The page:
3. Steinberg BA, Peterson ED, Kim S, et al. Use and outcomes associated with bridging during anticoagulation interruptions in patients with atrial fibrillation: findings from the Outcomes Registry for Better Informed Treatment of Atrial Fibrillation (ORBIT-AF). Circulation 2015;131:488-94.
  4. Douketis JD, Healey JS, Brueckmann M, Eikelboom JW, Ezekowitz MD, Fraessdorf M, Noack H, Oldgren J, Reilly P, Spyropoulos AC, Wallentin L and Connolly SJ. Perioperative bridging anticoagulation during dabigatran or warfarin interruption among patients who had an elective surgery or procedure. Substudy of the RE-LY trial. Thromb Haemost 2015;113:625-32.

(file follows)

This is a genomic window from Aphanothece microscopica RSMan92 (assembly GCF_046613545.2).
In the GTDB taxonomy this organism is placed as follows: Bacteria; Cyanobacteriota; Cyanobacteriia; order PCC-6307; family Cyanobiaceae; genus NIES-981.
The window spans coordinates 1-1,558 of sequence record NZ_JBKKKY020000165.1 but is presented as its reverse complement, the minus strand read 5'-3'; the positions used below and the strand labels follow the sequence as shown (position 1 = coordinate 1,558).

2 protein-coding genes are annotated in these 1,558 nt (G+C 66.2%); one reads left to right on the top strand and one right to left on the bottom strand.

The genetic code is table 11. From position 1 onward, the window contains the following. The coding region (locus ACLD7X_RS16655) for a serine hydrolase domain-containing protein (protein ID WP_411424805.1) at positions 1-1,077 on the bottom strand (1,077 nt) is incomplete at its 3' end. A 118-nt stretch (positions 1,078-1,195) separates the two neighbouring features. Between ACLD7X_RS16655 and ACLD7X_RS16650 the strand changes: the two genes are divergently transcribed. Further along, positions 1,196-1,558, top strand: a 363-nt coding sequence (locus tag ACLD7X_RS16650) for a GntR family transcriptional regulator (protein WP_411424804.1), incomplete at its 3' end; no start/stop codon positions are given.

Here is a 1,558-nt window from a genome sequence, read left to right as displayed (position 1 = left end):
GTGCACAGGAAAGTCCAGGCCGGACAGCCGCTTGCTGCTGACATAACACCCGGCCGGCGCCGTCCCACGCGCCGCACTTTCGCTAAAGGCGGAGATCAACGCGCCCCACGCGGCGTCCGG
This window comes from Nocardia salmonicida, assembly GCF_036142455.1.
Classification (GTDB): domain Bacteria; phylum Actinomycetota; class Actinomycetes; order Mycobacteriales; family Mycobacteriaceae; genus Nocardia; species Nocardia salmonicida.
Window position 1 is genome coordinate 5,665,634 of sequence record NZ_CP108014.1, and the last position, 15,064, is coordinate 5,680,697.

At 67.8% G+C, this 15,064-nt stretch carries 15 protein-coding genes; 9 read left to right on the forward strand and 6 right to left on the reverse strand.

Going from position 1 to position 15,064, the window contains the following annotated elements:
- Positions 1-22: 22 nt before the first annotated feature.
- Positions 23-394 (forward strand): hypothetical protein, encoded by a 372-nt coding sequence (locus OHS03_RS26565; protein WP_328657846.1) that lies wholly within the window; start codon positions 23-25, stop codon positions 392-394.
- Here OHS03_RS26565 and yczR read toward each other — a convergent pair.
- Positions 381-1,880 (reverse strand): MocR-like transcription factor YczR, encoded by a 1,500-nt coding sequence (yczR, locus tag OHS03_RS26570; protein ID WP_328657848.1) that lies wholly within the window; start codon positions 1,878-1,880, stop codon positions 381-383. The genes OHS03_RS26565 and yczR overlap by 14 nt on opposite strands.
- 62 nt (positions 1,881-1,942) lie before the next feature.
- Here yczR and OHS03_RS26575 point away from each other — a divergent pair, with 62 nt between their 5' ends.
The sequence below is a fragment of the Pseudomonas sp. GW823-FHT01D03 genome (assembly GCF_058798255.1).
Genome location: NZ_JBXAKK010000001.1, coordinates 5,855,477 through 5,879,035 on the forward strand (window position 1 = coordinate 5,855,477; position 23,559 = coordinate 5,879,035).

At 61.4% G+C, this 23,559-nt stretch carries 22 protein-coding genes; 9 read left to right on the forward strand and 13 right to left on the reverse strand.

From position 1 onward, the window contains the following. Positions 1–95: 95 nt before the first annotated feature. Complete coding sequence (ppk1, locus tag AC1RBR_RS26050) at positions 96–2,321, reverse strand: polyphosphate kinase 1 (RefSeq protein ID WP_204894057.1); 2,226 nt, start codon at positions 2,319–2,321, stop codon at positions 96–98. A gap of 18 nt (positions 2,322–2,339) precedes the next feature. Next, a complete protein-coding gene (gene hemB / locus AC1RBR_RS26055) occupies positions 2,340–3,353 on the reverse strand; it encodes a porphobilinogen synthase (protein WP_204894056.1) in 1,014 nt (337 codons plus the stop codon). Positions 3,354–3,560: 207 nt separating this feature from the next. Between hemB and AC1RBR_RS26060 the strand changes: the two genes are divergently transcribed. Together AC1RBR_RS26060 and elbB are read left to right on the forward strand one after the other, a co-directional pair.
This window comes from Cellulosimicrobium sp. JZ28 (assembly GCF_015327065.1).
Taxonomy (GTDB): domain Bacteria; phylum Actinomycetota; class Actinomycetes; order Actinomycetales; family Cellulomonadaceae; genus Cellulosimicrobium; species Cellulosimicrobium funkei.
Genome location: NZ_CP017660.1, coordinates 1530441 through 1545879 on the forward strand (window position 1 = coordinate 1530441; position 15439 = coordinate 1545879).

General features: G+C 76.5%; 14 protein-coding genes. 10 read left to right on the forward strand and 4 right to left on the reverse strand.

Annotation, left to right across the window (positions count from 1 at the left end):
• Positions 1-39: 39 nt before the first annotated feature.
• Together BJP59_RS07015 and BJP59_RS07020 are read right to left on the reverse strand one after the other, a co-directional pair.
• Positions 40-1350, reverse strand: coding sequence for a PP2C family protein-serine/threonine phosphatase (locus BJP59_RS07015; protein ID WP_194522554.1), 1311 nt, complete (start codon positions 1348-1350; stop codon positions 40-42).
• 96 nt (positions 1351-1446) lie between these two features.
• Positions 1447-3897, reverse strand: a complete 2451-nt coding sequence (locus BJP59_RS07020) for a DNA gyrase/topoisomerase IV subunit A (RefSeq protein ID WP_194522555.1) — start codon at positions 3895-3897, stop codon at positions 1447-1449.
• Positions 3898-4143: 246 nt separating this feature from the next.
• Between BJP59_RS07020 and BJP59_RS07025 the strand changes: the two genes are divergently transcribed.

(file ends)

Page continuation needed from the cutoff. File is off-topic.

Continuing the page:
Clinical Topics: Anticoagulation Management, Arrhythmias and Clinical EP, Anticoagulation Management and Atrial Fibrillation, Atrial Fibrillation/Supraventricular Arrhythmias

Keywords: Anticoagulants, Atrial Fibrillation, Double-Blind Method, Embolism, Heart Valves, Heparin, Heparin, Low-Molecular-Weight, Incidence, International Normalized Ratio, Ischemic Attack, Transient, Myocardial Infarction, Neoplasms, Pulmonary Embolism, Registries, Risk, Stroke, Thromboembolism, Venous Thrombosis, Warfarin